5. “So I trained to their standards. And those standards are they train for the worst-case scenario not for the best.” A number of problems pop up with that. First, nobody trains to a worst-case scenario because pretty much by definition a worst-case scenario is completely unwinnable. Second, I don’t know who provides “their standards” as there are a number of well-known trainers and lots of LE agencies whose standards do not include tactical reloads.
      6. “The last thing I'm going to do is purposely eject a magazine with rounds onto the floor in a firefight.” Ummm, if you are actually in a firefight, why are you ejecting a magazine with rounds in it in the first place? You are supposed to be shooting, not juggling magazines. If you need to shoot, shoot. If you want to reload, reload. Don’t try to combine the two things at once, it doesn’t work well.
      7. “By the way there's been officer fatalities where the officer runs out of bullets and their magazine they dropped previously during the fight….” OK, I’m always open to new information. Perhaps you can give us an actual example or two instead of just making a wild claim like that. And of course that doesn’t address the actual issue of the tactical reload. Why would the tactical reload have made a difference as opposed to a reload with retention? That is the real question. Nobody claims that controlling your ammunition is not a good thing, the issue is how best to do that.
      8. “….you didn't bother to bring that little detail up….” Correct, I did not bring that little detail up because, in spite of decades of research and discussions with dozens of top trainers around the country, nobody has been able to provide a single non-military example of where saved rounds made a difference in the outcome of a fight.

      And so friends, once again we see why it is so important to be a Thinking Gunfighter. “Unknown” offers a lengthy post but not a single bit of reasoning to indicate why a tactical reload is a better choice than, say, a reload with retention. One can train to the “it never really happens anyplace except a range” standard or one can train to the “what really matters in an actual hostile encounter” standard. I know which I prefer…how about you?

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  60. Hi Dave. Thanks for the chuckle, it is always fun to watch you point out the problems with much of the dogma that has gotten into this business over the years. You probably don’t remember, but I had the pleasure of taking your shotgun course as ASLET one year. One of the best general tactics courses I’ve had and definitely the best fighting shotgun class! And I remember sitting around a table with you and some other trainers (Mas, Chuck, Marty and so on) that evening when you asked that question about anyone being able to give an example of the tac load making a difference. Anyway, I thought you might like some other articles I’ve read that question the need for the tactical reload. Keep up the good work!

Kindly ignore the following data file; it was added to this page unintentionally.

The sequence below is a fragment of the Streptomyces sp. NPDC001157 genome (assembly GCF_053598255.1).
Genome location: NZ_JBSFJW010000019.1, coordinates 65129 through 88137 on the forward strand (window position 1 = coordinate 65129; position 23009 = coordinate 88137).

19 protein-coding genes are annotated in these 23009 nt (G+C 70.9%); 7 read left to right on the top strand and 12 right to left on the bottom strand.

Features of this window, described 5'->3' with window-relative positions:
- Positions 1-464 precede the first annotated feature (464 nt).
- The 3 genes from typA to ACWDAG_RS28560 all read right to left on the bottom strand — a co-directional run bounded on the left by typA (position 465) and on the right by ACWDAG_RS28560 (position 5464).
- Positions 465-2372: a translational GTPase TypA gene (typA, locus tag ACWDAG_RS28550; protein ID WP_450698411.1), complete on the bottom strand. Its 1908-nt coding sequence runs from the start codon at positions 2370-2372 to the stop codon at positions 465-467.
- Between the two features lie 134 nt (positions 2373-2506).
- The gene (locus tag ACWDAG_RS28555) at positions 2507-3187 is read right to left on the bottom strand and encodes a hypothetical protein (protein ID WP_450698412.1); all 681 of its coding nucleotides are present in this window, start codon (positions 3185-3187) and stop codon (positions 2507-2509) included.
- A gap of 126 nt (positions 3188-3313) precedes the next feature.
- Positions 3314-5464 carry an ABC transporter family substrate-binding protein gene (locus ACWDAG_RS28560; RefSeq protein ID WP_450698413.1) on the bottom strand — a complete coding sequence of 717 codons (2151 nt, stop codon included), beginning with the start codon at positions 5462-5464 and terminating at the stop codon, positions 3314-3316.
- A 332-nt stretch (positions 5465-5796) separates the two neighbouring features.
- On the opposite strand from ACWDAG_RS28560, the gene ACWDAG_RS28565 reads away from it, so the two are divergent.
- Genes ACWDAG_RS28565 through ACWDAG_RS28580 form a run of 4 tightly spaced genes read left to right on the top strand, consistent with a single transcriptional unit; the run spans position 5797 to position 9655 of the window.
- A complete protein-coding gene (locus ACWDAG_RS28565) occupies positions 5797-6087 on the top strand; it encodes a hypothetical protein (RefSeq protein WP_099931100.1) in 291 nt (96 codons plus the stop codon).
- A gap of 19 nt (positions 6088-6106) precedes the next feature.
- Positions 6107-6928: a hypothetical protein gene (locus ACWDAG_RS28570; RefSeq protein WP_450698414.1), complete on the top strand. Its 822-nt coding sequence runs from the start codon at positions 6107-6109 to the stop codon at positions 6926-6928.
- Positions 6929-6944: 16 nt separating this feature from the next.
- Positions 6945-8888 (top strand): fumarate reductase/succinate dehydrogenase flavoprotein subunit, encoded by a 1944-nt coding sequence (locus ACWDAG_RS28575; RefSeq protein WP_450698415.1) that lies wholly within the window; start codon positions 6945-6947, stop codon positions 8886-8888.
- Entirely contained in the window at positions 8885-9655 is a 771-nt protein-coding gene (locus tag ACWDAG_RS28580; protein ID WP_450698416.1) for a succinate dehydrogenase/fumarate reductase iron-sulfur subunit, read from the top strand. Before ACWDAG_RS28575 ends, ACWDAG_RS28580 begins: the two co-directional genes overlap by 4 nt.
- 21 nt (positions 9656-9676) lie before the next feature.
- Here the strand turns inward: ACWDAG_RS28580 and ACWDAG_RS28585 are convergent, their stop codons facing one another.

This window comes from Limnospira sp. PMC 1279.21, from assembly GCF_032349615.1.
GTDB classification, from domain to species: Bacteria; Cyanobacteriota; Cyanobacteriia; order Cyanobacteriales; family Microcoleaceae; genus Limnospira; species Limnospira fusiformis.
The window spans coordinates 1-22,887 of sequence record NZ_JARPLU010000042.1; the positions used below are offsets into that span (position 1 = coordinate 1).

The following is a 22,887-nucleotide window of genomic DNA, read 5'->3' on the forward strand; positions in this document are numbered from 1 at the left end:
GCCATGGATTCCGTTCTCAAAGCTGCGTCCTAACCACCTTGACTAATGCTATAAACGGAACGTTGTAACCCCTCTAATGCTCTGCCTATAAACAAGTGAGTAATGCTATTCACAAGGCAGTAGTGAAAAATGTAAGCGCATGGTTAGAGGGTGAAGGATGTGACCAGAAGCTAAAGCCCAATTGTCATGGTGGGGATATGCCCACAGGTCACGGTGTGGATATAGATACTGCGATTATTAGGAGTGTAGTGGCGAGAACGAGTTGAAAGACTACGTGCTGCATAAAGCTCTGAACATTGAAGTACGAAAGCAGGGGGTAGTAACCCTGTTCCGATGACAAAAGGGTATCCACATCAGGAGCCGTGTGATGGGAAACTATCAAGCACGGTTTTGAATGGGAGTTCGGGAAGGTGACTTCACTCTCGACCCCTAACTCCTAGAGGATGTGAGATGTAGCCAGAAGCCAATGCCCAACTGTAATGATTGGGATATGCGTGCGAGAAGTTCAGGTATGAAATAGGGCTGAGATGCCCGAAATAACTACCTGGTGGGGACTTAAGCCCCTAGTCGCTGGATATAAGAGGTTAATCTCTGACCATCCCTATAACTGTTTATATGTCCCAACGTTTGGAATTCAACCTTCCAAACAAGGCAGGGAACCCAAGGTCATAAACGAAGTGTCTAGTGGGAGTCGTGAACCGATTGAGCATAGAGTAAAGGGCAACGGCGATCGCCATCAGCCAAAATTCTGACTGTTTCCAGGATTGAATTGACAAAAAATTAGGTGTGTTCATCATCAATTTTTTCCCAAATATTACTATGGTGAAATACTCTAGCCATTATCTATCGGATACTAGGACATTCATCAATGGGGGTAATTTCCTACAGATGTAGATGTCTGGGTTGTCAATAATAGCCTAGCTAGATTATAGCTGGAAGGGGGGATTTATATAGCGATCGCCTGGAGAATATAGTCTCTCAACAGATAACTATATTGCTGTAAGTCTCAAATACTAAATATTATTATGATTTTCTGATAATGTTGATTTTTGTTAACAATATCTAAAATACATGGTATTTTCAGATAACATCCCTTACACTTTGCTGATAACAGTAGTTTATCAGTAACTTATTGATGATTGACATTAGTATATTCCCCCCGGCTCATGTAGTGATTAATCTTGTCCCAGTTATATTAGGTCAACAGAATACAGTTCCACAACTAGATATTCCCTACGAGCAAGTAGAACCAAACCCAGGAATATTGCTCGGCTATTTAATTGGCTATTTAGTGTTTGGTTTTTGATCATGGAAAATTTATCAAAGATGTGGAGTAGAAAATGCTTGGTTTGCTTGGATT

‘The Myth Of The “Tactical Reload” (And Why It Could Get You Killed In A Real Gunfight)’ by JEFF ANDERSON
    http://moderncombatandsurvival.com/firearms-2/tactical-reload-myth/

    ‘Bullshit! (Or, the Myth of the Tactical Reload)’
    http://www.breachbangclear.com/bullshit-or-the-myth-of-the-tactical-reload/

    ‘Tactical Reload: Trick or Reality?’ By Michael Bane (Mike does say in another article later on that "….environmental considerations might mandate a less than optimum reloading technique” but even then it looks like the reload with retention might be better.)
    http://www.handgunsmag.com/tactics-training/tactics_training_treload_061604/

    ‘What's "tactical" about the tactical reload?’ By Ralph Mroz
    https://www.policeone.com/archive/articles/122347-Whats-tactical-about-the-tactical-reload/

    ‘The Tactical Reload: Worth learning or not?’ By Christopher Eger
    http://www.rugertalk.com/The-Tactical-Reload-Worth-learning-or-not-Ruger-Talk.html

    ‘Tactical Reloads’ by Todd Green
    http://rrmemphis.com/op017.html --OR--
    http://www.ccijax.com/action/index.php/main/index-single/tactical_reloads/

    ‘Tactical Reload vs. Reload With Retention’ by Chris Christian
    http://www.shootingillustrated.com/articles/2016/2/2/tactical-reload-vs-reload-with-retention/

    Keep up the good work!
    tedhunter45

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  61. Hi Dave:

    I enjoyed and agree with your comments on tactical reloads. May I have your permission to copy your article to my blog with of course proper attributrion?

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  62. Sure, George, and that is valid for anyone that would like to use any of this material. As long as it is credited I have no problem with others posting this stuff. Thanks!